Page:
• 36:20 You can start a business around something people are already saying they need and come up with a solution they’re wanting or looking for. Do research and meet their needs there. You can also apply this concept to your passion business. People are struggling in your industry and you can help them. Make things that people in your industry are wishing for and wanting. Come up with those solutions for those people.

Look for Problems Around You

  • 36:59 Sean: Think of your own industry and people like you. What kind of problems are they experiencing doing similar work and things you’ve solved already that you can help them with? Those are house-on-fire problems. For me, we do live streams and recorded shows. We write epic show notes—you can find every word I’m speaking on this show in the show notes.
  • 37:52 This is very time-intensive and we have a lot of processes in place. We streamline a lot of these things. I’ve come up with a lot of systems for creating this. A lot of podcasters would appreciate some kind of process, workflow, or system to follow. How can I create great show notes for my podcasts that can help Search Engine Optimization that’s great for accessibility and future reference?
  • 38:31 So many podcasts have this impenetrable audio file so having show notes is a huge convenience. The hidden benefit of show notes that nobody thinks about is the repurposing value. Every idea I’ve ever had has been written down and I can turn it into a course.
  • 39:00 I can copy/paste it and expand upon it, then I can shoot and record a course, do a video, or make a followup podcast episode. Imagine if that process was streamlined for you? Imagine if you could do it yourself in under two hours instead of six or seven hours and have it be great? I know how to do that. I could sell that process right there.
  • 40:01 Cory: In my industry, as a filmmaker, so many people wonder how they can get a crew together or get people to follow their vision. I have ways to help people save time and not underestimate their project. I’m actually writing some stuff about it now too, but I never thought I could sell it.
  • 40:33 Sean: Have you ever run into issues with people you’ve hired or brought onto the team? Have you learned from that and how to prevent it from happening?
  • 40:41 Cory: Yes, how to avoid it. That’s valuable.
  • 40:49 Matt: We have a customer support person who’s full-time job is to answer any questions that customers have. We have a log with all of the different projects that are going on across the businesses. Employees can put problems in there and I can give solutions, and the customer support person can answer pretty much anything that comes in.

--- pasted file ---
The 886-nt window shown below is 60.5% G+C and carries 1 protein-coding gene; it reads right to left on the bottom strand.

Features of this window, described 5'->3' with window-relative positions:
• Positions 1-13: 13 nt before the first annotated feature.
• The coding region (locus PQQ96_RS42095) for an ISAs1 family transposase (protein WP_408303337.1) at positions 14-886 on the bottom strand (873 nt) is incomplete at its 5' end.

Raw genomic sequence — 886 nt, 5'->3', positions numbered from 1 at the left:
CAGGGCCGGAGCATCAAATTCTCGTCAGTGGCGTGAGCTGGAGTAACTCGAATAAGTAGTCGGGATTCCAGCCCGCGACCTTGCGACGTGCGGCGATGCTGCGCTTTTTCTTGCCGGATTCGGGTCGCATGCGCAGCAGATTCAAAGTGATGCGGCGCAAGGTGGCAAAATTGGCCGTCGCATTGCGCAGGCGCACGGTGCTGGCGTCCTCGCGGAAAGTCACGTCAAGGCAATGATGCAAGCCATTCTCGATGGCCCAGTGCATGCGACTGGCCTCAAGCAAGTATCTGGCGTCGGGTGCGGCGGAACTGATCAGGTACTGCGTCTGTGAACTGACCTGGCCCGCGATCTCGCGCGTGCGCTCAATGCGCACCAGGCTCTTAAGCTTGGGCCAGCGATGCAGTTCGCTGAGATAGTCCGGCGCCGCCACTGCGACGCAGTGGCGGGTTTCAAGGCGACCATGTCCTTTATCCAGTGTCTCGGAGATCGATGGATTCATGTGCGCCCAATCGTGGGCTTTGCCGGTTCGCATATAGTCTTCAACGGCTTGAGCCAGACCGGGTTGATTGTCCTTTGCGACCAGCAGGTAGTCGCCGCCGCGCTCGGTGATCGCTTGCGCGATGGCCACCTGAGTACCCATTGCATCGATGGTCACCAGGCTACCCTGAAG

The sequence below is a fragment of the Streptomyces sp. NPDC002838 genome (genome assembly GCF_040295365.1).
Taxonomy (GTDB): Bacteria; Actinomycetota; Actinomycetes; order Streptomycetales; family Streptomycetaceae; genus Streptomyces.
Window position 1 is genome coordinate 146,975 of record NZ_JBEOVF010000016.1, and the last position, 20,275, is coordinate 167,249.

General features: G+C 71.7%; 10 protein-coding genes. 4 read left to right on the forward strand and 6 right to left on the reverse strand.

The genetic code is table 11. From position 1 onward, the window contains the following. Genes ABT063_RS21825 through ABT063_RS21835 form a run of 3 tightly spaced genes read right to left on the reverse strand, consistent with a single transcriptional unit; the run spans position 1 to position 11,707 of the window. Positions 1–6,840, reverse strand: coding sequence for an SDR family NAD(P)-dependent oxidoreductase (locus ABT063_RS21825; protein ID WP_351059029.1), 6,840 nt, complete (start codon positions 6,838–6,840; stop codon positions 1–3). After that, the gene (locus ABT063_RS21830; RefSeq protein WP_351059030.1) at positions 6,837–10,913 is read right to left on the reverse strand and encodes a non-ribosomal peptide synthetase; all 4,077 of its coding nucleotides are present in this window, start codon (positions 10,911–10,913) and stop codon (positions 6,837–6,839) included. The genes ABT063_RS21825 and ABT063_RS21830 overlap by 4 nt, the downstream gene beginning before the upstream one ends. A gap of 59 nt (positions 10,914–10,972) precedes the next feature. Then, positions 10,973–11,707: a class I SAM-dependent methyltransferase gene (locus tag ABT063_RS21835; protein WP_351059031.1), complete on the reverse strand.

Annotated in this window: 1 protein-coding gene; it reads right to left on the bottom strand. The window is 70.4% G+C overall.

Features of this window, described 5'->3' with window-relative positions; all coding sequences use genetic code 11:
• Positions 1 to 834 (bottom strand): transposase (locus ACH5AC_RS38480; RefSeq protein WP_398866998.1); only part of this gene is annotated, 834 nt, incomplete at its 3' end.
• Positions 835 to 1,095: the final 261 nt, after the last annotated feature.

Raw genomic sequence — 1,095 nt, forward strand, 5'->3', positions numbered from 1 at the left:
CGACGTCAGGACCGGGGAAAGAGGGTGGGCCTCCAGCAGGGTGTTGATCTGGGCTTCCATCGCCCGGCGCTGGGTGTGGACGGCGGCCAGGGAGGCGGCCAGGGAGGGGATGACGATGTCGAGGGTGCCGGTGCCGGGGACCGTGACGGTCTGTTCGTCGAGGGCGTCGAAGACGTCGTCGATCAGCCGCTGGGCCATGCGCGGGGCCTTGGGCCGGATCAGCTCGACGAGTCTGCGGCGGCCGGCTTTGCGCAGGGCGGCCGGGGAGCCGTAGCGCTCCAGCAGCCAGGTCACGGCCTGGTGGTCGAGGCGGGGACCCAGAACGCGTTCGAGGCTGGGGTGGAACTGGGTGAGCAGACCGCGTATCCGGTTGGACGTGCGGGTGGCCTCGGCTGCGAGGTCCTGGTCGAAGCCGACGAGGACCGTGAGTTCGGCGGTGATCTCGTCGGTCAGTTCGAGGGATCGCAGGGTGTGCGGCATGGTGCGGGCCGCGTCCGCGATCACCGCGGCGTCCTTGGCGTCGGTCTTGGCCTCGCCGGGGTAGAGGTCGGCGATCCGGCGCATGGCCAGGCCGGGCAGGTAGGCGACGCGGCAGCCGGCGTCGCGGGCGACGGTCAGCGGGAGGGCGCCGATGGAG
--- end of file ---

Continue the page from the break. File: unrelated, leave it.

• 42:35 If someone calls and asks, “Why is there a big tarp inside the house?” Customer support can say, “The reason is this. We’re waiting for this thing to dry and we’ll go finish it.” A lot of people in my industry say they lose customers because the customer couldn’t get a hold of them.
  • 42:14 Sean: What does it look like for you to solve that problem for them? What would you actually do?
  • 42:19 Matt: I could put together a course or video that explains our process—the programs we use, where we find the customer support people, etc. People think they can’t hire a full-time person, but there’s different ways to do this. We use people from agencies from outside the United States so they’re cheaper and allows us to provide 24-hour support since we have people all over the world.
  • 42:51 Sean: Let’s come up with one business idea that we can take into part two of this series for finding customers.
  • 43:03 Matt: I was telling one of my customers that he needed to start making money on the side and he said he could either do crossfit or messages because those are things he enjoys and he already knows people who would want to do those things. He went with messaging because he already had the message table from when he was a masseuse in college. He went to people’s houses to give the messages because he was all about convenience.
  • 43:58 Sean: Stay tuned for part two where we focus on taking this business idea you have and helping you get customers.